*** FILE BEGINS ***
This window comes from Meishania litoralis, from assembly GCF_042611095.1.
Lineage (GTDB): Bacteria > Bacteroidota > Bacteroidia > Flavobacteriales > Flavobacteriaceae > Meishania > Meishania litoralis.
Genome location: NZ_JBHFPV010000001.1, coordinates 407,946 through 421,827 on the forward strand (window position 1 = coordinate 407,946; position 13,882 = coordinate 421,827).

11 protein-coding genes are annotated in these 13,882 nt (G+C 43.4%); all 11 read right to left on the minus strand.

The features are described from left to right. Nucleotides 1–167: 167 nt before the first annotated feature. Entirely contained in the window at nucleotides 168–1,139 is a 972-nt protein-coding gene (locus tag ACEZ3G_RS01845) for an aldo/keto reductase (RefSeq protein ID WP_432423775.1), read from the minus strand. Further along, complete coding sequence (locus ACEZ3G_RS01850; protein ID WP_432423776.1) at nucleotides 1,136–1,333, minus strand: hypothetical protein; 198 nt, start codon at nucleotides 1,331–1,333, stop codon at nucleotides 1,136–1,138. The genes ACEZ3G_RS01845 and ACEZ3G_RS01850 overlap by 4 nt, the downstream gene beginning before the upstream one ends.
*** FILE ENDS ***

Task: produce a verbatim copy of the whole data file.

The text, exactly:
This window comes from Meishania litoralis, from assembly GCF_042611095.1.
Lineage (GTDB): Bacteria > Bacteroidota > Bacteroidia > Flavobacteriales > Flavobacteriaceae > Meishania > Meishania litoralis.
Genome location: NZ_JBHFPV010000001.1, coordinates 407,946 through 421,827 on the forward strand (window position 1 = coordinate 407,946; position 13,882 = coordinate 421,827).

11 protein-coding genes are annotated in these 13,882 nt (G+C 43.4%); all 11 read right to left on the minus strand.

The features are described from left to right. Nucleotides 1–167: 167 nt before the first annotated feature. Entirely contained in the window at nucleotides 168–1,139 is a 972-nt protein-coding gene (locus tag ACEZ3G_RS01845) for an aldo/keto reductase (RefSeq protein ID WP_432423775.1), read from the minus strand. Further along, complete coding sequence (locus ACEZ3G_RS01850; protein ID WP_432423776.1) at nucleotides 1,136–1,333, minus strand: hypothetical protein; 198 nt, start codon at nucleotides 1,331–1,333, stop codon at nucleotides 1,136–1,138. The genes ACEZ3G_RS01845 and ACEZ3G_RS01850 overlap by 4 nt, the downstream gene beginning before the upstream one ends.